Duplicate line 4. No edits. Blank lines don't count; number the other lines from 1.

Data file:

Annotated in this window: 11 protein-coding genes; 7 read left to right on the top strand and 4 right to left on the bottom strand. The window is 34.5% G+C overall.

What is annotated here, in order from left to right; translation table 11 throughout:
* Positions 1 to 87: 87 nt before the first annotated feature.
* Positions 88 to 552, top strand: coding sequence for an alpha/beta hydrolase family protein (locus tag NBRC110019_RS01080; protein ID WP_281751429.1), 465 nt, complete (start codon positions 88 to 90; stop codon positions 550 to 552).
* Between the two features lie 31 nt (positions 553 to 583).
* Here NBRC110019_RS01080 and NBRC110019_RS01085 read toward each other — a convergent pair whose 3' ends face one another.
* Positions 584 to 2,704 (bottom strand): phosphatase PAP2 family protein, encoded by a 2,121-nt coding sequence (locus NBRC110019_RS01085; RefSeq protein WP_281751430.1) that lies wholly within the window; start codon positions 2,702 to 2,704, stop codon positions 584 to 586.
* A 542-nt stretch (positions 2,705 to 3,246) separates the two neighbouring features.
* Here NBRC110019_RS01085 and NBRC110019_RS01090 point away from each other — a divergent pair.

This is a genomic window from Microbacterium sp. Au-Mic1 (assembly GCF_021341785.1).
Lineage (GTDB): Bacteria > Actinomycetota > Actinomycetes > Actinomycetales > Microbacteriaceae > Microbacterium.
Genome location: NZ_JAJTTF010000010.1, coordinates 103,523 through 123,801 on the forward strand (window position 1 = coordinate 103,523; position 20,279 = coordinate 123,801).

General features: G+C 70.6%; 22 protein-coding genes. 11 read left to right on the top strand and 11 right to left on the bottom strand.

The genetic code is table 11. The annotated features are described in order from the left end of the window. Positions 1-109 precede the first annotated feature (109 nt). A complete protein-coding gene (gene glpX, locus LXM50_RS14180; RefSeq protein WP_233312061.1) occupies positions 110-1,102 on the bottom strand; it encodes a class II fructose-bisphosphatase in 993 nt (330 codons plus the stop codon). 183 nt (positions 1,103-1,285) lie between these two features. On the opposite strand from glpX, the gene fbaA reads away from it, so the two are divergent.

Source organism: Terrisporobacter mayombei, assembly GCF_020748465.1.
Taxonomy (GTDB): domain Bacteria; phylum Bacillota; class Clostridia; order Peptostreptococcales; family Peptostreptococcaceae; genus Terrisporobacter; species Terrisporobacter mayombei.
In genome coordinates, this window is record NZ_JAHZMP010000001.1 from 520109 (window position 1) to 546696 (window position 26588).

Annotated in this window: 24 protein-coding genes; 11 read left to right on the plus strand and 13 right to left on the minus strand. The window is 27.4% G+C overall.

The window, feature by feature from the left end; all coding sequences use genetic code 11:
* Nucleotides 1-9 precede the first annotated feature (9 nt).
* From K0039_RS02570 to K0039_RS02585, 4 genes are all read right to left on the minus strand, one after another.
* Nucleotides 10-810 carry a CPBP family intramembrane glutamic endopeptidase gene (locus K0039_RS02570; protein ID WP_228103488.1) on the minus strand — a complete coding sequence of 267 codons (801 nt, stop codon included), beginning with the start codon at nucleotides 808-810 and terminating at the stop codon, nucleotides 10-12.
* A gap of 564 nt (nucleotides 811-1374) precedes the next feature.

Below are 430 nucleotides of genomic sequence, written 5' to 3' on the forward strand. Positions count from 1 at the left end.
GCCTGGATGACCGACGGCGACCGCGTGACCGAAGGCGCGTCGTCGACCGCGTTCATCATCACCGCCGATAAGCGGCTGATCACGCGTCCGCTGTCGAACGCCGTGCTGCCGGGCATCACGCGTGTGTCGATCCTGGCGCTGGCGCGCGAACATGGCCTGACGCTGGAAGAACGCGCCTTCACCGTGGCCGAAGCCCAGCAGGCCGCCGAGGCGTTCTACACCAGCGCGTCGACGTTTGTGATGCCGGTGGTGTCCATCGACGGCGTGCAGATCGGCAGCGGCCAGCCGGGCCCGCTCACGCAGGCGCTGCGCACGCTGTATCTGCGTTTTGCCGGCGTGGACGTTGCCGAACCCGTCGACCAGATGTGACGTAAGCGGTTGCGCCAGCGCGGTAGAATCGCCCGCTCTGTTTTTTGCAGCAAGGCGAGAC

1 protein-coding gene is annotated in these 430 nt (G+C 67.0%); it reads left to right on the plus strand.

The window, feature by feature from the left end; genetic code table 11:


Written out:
* Positions 88 to 552, top strand: coding sequence for an alpha/beta hydrolase family protein (locus tag NBRC110019_RS01080; protein ID WP_281751429.1), 465 nt, complete (start codon positions 88 to 90; stop codon positions 550 to 552).